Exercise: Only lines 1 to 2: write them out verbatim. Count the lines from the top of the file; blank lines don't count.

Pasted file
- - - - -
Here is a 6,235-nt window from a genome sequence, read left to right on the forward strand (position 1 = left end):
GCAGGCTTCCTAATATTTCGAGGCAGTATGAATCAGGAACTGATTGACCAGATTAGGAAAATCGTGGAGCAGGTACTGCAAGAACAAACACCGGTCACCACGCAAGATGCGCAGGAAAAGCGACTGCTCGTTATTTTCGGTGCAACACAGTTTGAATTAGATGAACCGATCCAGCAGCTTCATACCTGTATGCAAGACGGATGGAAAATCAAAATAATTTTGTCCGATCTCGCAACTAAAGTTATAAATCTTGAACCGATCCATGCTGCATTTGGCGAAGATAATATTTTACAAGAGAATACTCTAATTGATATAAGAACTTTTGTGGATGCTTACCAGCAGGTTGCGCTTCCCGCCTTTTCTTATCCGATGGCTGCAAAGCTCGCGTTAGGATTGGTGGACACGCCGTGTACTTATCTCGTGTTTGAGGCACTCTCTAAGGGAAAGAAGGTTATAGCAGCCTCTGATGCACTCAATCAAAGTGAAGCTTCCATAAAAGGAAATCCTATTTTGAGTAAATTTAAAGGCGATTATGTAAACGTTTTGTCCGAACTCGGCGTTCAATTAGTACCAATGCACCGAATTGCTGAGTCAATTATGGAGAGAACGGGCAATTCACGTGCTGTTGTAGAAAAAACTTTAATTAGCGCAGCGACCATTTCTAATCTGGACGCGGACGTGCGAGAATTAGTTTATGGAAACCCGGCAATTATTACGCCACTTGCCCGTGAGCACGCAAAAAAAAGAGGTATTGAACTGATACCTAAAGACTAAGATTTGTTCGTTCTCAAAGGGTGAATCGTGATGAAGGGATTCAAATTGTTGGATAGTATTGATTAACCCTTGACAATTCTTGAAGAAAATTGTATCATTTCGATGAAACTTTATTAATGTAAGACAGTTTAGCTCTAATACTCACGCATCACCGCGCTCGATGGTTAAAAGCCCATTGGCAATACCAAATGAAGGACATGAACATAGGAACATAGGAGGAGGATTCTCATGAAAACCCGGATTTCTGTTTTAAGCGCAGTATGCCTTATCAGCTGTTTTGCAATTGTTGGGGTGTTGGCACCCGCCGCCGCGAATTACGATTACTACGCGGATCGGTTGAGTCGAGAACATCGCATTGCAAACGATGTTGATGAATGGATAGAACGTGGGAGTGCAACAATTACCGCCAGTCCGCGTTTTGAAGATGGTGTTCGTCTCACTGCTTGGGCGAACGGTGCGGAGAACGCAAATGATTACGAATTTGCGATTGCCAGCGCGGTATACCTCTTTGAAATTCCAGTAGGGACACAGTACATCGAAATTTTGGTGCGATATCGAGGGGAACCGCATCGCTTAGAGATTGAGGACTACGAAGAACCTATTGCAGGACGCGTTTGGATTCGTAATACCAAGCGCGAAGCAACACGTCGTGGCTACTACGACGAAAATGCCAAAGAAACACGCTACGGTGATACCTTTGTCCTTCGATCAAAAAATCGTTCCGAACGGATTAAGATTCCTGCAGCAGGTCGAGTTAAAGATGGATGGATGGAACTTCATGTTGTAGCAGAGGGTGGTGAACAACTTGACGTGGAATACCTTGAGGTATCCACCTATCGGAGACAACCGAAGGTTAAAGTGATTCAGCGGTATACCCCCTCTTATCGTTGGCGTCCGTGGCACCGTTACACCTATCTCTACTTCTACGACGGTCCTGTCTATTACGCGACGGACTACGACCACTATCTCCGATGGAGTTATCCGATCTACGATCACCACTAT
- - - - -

Here is a 6,235-nt window from a genome sequence, read left to right on the forward strand (position 1 = left end):
GCAGGCTTCCTAATATTTCGAGGCAGTATGAATCAGGAACTGATTGACCAGATTAGGAAAATCGTGGAGCAGGTACTGCAAGAACAAACACCGGTCACCACGCAAGATGCGCAGGAAAAGCGACTGCTCGTTATTTTCGGTGCAACACAGTTTGAATTAGATGAACCGATCCAGCAGCTTCATACCTGTATGCAAGACGGATGGAAAATCAAAATAATTTTGTCCGATCTCGCAACTAAAGTTATAAATCTTGAACCGATCCATGCTGCATTTGGCGAAGATAATATTTTACAAGAGAATACTCTAATTGATATAAGAACTTTTGTGGATGCTTACCAGCAGGTTGCGCTTCCCGCCTTTTCTTATCCGATGGCTGCAAAGCTCGCGTTAGGATTGGTGGACACGCCGTGTACTTATCTCGTGTTTGAGGCACTCTCTAAGGGAAAGAAGGTTATAGCAGCCTCTGATGCACTCAATCAAAGTGAAGCTTCCATAAAAGGAAATCCTATTTTGAGTAAATTTAAAGGCGATTATGTAAACGTTTTGTCCGAACTCGGCGTTCAATTAGTACCAATGCACCGAATTGCTGAGTCAATTATGGAGAGAACGGGCAATTCACGTGCTGTTGTAGAAAAAACTTTAATTAGCGCAGCGACCATTTCTAATCTGGACGCGGACGTGCGAGAATTAGTTTATGGAAACCCGGCAATTATTACGCCACTTGCCCGTGAGCACGCAAAAAAAAGAGGTATTGAACTGATACCTAAAGACTAAGATTTGTTCGTTCTCAAAGGGTGAATCGTGATGAAGGGATTCAAATTGTTGGATAGTATTGATTAACCCTTGACAATTCTTGAAGAAAATTGTATCATTTCGATGAAACTTTATTAATGTAAGACAGTTTAGCTCTAATACTCACGCATCACCGCGCTCGATGGTTAAAAGCCCATTGGCAATACCAAATGAAGGACATGAACATAGGAACATAGGAGGAGGATTCTCATGAAAACCCGGATTTCTGTTTTAAGCGCAGTATGCCTTATCAGCTGTTTTGCAATTGTTGGGGTGTTGGCACCCGCCGCCGCGAATTACGATTACTACGCGGATCGGTTGAGTCGAGAACATCGCATTGCAAACGATGTTGATGAATGGATAGAACGTGGGAGTGCAACAATTACCGCCAGTCCGCGTTTTGAAGATGGTGTTCGTCTCACTGCTTGGGCGAACGGTGCGGAGAACGCAAATGATTACGAATTTGCGATTGCCAGCGCGGTATACCTCTTTGAAATTCCAGTAGGGACACAGTACATCGAAATTTTGGTGCGATATCGAGGGGAACCGCATCGCTTAGAGATTGAGGACTACGAAGAACCTATTGCAGGACGCGTTTGGATTCGTAATACCAAGCGCGAAGCAACACGTCGTGGCTACTACGACGAAAATGCCAAAGAAACACGCTACGGTGATACCTTTGTCCTTCGATCAAAAAATCGTTCCGAACGGATTAAGATTCCTGCAGCAGGTCGAGTTAAAGATGGATGGATGGAACTTCATGTTGTAGCAGAGGGTGGTGAACAACTTGACGTGGAATACCTTGAGGTATCCACCTATCGGAGACAACCGAAGGTTAAAGTGATTCAGCGGTATACCCCCTCTTATCGTTGGCGTCCGTGGCACCGTTACACCTATCTCTACTTCTACGACGGTCCTGTCTATTACGCGACGGACTACGACCACTATCTCCGATGGAGTTATCCGATCTACGATCACCACTAT